Three small children sat on the floor in a Georgetown office suite one recent Saturday intently practicing on a doll how to diaper and dress a baby--skills they would later teach to 20 expectant parents.

Both the children and the parents were enrolled in sibling classes at the Birth Education Center, 2262 Hall Place NW. The center, a year-old nonprofit operation established by registered nurse Zoila Ortego Acevedo, is the first of its kind in the District.

In addition to the sibling classes, Acevedo teaches prenatal and postnatal courses, Lamaze preparation, Caesarean preparation, a pre-pregnancy course and parenting and adoptive parent lessons.

Her 10-hour sibling course, taught in five Saturday morning sessions for a $20 fee, prepares parents and their children for the often-difficult adjustment of young children to the arrival of the baby. In addition to the infant-care practice, the children, usually ages 4 to 9, study the birth process and the parents learn breathing and birthing techniques.

Acevedo, 35, is one of 7,500 certified birth-education instructors in the country and "has outstanding qualifications," according to Robert Moran, executive director of the American Society for Psychoprophylaxis and Obstetrics in Rosslyn. He said Acevedo, who has a doctorate in human behavior, passed his organization's two-year certification program.

Moran said he knows of no other classes in which parents and children learn together as at Acevedo's center. "I think it's a marvelous idea," he said.

"It is unfortunate that before the birth some parents prepare for the coming child without giving the present child the same opportunity," said Acevedo, a Cuban native raised in the United States.

"Existing children should be incorporated into classes so birth is not a sudden happening but is digested, prepared for and awaited. The earlier children prepare for this new life, the easier it is for them to come to grips with it."

Acevedo said preparation "can't help but cut down on the sibling rivalry and negative feelings that most children have toward a prospective brother or sister."

In addition, she said, preparation helps balance "unrealistic expectations" that the baby will be like a doll or a playmate, who is "warm, cuddly and quiet. In truth, most babies cry a lot, wet a lot and have to be fed a lot and aren't at all like dolls."

Joy O'Toole, mother of 4-year-old Brooke, said that before her family attended the sibling classes, "Brooke burst into tears and said my stomach would split open and the baby would fly all over the house, creating a bloody mess."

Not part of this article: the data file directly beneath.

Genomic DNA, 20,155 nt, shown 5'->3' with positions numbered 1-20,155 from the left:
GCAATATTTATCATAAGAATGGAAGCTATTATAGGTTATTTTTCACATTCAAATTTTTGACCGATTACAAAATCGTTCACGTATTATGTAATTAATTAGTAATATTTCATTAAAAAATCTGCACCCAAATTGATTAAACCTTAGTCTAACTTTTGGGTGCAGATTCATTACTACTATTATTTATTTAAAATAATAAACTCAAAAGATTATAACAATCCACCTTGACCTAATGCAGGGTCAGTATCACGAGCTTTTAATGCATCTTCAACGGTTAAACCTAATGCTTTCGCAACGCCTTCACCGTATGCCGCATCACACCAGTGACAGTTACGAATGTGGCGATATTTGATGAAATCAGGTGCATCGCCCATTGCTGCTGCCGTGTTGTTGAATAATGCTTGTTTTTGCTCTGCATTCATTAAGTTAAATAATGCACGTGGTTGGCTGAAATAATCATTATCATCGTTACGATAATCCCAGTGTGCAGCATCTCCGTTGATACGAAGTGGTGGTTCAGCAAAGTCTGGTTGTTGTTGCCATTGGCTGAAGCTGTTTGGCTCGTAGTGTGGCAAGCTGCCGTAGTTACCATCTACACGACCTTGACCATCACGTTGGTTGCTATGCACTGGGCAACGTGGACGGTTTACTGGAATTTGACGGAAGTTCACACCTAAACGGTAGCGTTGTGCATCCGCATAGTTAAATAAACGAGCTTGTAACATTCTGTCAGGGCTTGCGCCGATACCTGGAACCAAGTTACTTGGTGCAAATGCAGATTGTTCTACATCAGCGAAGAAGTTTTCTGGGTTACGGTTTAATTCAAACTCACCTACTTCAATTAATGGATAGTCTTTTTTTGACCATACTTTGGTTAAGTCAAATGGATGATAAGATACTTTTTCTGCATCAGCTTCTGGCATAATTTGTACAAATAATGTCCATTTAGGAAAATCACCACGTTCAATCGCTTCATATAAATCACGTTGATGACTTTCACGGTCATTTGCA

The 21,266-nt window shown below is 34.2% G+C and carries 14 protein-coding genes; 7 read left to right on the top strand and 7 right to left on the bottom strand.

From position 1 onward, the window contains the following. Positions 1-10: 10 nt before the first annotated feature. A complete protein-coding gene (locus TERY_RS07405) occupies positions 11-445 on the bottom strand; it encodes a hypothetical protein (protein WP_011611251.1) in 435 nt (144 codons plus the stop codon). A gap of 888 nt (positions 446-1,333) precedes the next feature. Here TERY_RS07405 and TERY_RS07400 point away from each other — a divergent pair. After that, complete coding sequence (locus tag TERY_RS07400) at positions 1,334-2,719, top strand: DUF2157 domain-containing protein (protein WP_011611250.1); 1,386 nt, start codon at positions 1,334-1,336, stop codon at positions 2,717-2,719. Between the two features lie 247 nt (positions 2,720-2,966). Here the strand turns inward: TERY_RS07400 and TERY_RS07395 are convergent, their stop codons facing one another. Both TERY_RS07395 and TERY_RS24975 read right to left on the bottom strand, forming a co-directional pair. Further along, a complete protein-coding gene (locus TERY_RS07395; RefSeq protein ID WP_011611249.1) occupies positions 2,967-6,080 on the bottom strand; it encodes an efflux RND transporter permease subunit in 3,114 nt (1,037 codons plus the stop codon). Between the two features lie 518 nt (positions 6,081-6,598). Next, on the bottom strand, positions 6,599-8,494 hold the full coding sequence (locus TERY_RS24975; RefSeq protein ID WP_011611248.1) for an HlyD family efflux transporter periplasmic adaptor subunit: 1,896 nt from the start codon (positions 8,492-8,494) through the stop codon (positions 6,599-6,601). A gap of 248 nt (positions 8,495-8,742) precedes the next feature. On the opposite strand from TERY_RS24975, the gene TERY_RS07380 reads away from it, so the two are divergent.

The course helped to allay Brooke's fears, however, her mother said, and "birth looked like an easy thing to her. She knew where the baby came from . . . . It was more enriching for all of us to have taken the classes."

At one recent class, Eric Siegel, 8, turned in his homework: a drawing of himself and of the baby girl his parents expect next month.

"Look, the baby has one hair," Acevedo exclaimed. "You drew the placenta and the umbilical cord too. Nice picture, Eric," she praised the beaming boy.

Richard Siegel, budget director for the City Council, said he and his wife, Laurie, brought Eric to the class because "we want him to know the experience from conception to birth. . . . He would develop anxiety and jealousy if we hadn't brought him to the classes."

The group was shown illustrations of how a fetus develops. The parents then went to a room to pratice breathing techniques. Meanwhile, the children, with the help of Acevedo's mother, Yara Ortego, prepared for "show off time."

"It's hardly ever that kids know how to do something and grownups don't," Eric Siegel said.

"I'm not scared. They're grownups, not Martians," retorted Acevedo's son, Eric, 8, who had been enlisted by his mother to help make the others feel at ease in the class.

Maura Finkelstein, 3, sidled up to economist Rick Stuckey, 27, saying reassuringly, "I'll show you." When Stuckey lifted the practice doll by its leg and not very gently, she groaned along with the rest of the class.

Eric Acevedo used a real baby, Maura's 3-month-old brother, Michael, to demonstrate diapering. "Don't go all over me," he ordered the baby, who had just finished nursing. "I'm on your side."

Afterward, about half the parents said they learned something useful from the children's demonstration. "When putting the sleeper on, put the feet in first," recited Richard Siegel.

"Be very gentle and cover up a baby boy so he won't wet you," chimed in expectant father John Baker, a Metrobus driver.

"Zoila's a first-rate professional," said Donna Glenn, who with her husband, Mike, and son, Jason, 9, attended Acevedo's classes before their daughter, Rory, was born last year. "She's been on the firing line as a nurse and has the additional theoretical and practical training for childbirth."